ImageUploadedByTapatalk1448852787.943497.jpg

    When you get texts later, don't bother reaching for the phone. Let them get transferred to the watch.

    Next time you're out and about without the phone and you get a message on your watch, swipe to the Glance above and see if the cloud icon is present.
     
  16. sjinsjca macrumors 68000

    sjinsjca

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    Oct 30, 2008
    #16
    This is pretty cool. I had the impression that the Watch could communicate with its paired Phone either over Bluetooth or if they are on the same WiFi network. Judging from this report, it seems they can communicate over the Internet, as long as the Watch can connect via WiFi (which requires that the phone to which it is paired has previously done so, and that the WiFi doesn't have a browser-based authentication or terms-acceptance page). Seems the phone can be connected via cell data or WiFi.

    Very cool indeed.
     
  17. BarracksSi macrumors 68040

    BarracksSi

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    Jul 14, 2015
    #17
    It's still got some limits, which you'd find while playing with the watch when the phone's Bluetooth and wifi are turned off.

    You won't get much out of Maps, for example. Since the watch has no GPS and no cellular triangulation, it can't rightly say where it is (like, if you've gone to the hospital and left your phone at work, just to pick a random scenario ;) ) so it won't give directions or navigate anywhere.
     
  18. exxxviii, Nov 30, 2015
    Last edited: Nov 30, 2015

    exxxviii macrumors 65816

    exxxviii

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    #18
    SMS traffic is massively different from Apple iMessage traffic. SMS is a part of the carrier network. iMessage is an independent service that a device separately logs into. Apple just happens to present them in the same client.

    I think all of your replies missed the point of my speculation. T-Mobile uses SIMs in their VoIP products (no cellular radio). WiFi calling works on the AW with the phone totally off. That means that the phone and watch told the carrier where to send phone traffic with the phone offline. That was what I meant by ghosting the SIM. I speculated that maybe the phone/AW/carrier communication that told carrier where to send voice traffic also told the carrier where to send SMS traffic.
     
  19. Mascots macrumors 65816

    Mascots

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    #19
    This, right here. Totes agree.
    SMS's are not sent through ~cloud~ in the same way that iMessages/notifications can be queued in Apple's push service per device. If there is no direct connection, whether it be BT or a wifi network, there needs to be some sort of access point, or bridge, on the WWW for your Apple Watch to send & receive buffered network traffic.

    That access point already exists because of Wifi calling, allowing a direct connection from the source (Carrier) to multiple devices (thus, no more iPhone needed as it isn't the routing source anymore). I'd be very surprised if they didn't use that infrastructure since Wifi calling can support it (I'll find a source), even though it hasn't been officially implemented by many carriers (some do, some don't, some mention plans in future [Sprint]).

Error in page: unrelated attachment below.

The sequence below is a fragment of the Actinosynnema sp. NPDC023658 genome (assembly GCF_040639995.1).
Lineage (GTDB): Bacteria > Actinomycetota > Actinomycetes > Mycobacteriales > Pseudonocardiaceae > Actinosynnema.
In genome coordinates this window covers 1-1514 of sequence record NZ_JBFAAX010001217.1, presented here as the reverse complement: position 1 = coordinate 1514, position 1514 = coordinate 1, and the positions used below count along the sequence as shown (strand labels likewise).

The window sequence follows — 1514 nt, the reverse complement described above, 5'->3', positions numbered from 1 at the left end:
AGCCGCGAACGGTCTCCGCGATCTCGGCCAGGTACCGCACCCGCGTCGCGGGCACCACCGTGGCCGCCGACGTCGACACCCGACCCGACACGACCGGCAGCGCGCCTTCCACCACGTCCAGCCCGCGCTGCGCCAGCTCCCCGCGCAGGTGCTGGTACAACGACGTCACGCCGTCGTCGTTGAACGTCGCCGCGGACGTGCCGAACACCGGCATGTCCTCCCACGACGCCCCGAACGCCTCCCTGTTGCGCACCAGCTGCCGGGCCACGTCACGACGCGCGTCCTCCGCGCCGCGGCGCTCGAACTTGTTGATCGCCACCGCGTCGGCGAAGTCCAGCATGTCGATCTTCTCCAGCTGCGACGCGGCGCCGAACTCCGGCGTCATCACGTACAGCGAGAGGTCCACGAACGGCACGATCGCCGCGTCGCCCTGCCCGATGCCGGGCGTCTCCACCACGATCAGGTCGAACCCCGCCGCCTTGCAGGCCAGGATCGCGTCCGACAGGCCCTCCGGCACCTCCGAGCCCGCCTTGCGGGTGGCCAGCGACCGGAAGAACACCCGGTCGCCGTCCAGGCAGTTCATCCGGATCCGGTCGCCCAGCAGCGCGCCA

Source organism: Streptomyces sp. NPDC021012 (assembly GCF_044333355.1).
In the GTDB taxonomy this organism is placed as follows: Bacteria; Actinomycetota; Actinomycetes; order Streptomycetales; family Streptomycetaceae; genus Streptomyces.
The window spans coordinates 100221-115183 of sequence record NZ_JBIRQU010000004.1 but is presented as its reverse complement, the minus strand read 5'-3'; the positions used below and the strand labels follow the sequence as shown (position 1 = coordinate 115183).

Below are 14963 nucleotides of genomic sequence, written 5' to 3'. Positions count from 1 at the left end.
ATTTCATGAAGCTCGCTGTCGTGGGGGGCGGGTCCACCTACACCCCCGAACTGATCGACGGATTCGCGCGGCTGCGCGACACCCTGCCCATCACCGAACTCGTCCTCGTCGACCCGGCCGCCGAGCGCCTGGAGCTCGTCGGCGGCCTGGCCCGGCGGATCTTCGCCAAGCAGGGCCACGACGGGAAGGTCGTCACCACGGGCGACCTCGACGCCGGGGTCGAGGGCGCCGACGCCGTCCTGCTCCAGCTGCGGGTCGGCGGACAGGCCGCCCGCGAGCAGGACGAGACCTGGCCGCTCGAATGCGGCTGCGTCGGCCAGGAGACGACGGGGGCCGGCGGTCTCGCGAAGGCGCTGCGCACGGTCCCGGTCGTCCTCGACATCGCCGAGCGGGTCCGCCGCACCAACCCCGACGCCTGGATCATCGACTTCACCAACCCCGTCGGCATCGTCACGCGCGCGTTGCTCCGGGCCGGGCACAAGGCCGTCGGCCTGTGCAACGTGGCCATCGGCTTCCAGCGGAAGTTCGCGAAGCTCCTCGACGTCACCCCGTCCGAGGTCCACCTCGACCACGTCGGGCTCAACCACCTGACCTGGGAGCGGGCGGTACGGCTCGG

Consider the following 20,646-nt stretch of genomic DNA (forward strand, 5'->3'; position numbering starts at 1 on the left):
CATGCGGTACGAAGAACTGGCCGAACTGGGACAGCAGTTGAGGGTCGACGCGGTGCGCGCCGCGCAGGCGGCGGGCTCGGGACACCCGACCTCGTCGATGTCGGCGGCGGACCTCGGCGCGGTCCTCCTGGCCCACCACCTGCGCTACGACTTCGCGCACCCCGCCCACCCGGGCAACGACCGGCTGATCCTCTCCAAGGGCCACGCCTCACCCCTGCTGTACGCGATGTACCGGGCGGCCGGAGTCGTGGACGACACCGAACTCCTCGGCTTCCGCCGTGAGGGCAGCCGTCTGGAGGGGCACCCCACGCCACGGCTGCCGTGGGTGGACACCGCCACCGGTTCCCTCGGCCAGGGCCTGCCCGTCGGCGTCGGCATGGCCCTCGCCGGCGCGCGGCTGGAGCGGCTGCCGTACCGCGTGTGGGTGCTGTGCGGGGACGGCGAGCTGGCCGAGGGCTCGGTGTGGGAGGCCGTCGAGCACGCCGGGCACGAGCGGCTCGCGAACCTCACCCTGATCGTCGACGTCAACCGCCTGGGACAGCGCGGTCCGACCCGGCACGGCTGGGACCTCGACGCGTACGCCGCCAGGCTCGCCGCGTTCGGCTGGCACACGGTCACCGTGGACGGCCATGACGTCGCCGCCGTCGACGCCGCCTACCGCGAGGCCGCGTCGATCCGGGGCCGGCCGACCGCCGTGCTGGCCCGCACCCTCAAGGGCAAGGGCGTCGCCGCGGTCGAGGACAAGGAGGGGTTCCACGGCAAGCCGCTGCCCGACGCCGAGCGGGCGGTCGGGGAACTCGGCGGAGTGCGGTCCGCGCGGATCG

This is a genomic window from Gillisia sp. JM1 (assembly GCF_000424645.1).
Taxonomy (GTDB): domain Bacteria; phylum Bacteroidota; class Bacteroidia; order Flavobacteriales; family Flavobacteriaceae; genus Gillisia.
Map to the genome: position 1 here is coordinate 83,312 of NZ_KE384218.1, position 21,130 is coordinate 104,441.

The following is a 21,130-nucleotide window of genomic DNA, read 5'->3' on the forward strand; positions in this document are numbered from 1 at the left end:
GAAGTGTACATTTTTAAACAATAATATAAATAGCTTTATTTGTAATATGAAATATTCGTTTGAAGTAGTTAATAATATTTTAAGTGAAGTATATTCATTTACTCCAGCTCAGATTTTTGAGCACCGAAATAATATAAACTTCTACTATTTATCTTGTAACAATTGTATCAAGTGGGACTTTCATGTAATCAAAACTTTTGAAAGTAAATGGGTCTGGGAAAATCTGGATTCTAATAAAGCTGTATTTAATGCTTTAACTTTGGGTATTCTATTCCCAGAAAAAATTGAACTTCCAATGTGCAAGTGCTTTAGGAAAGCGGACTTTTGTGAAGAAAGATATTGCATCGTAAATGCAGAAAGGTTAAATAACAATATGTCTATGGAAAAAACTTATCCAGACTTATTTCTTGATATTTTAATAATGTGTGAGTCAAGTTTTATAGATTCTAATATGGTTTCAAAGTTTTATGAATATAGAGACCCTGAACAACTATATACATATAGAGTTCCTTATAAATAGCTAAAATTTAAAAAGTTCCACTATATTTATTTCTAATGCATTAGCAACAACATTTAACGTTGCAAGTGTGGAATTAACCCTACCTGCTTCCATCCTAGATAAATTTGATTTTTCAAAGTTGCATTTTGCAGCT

20. BarracksSi macrumors 68040

    BarracksSi

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    #20
    In Apple's case, would the phone receive an SMS, then relay it through iCloud to reach the other devices on the account (to include a home computer, iPad, and the watch)?
     
  21. JayLenochiniMac macrumors G5

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    #21
    I'd think that's how text forwarding works.
     
  22. xraydoc macrumors demi-god

    xraydoc

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    #22
    Yes, but generally -- at least in the past -- they all had to be on the same wifi network to do it. The OP is suggesting that not only do they not all have to be on the same wifi network, but that at least some of the devices don't even need to be on wifi (e.g., his phone).

    To the OP, it seems like things are getting transfered via any connection available. Obviously, since it happened to you. But I'm not sure when the change was made. Clearly Apple didn't publicize it.
     
  23. JayLenochiniMac macrumors G5

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    #23
    Not anymore I believe. Text forwarding does not require wifi to work. However, in the OP's case, the AW was connected to a known wifi network (in the absence of iPhone) and hence got the texts forwarded to it.
     
  24. xraydoc macrumors demi-god

    xraydoc

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    #24
    I understand the part about the watch connecting to a known wifi network.

    But the SMS forwarding off wifi, is, I think, something new. Perhaps it's not... but for some reason I was under the impression that devices needed to be on the same wifi network. Perhaps not.
     
  25. BarracksSi macrumors 68040

    BarracksSi

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    #25
    Texts I get during the workday — while I'm away at work — also show up on my home computer and iPad.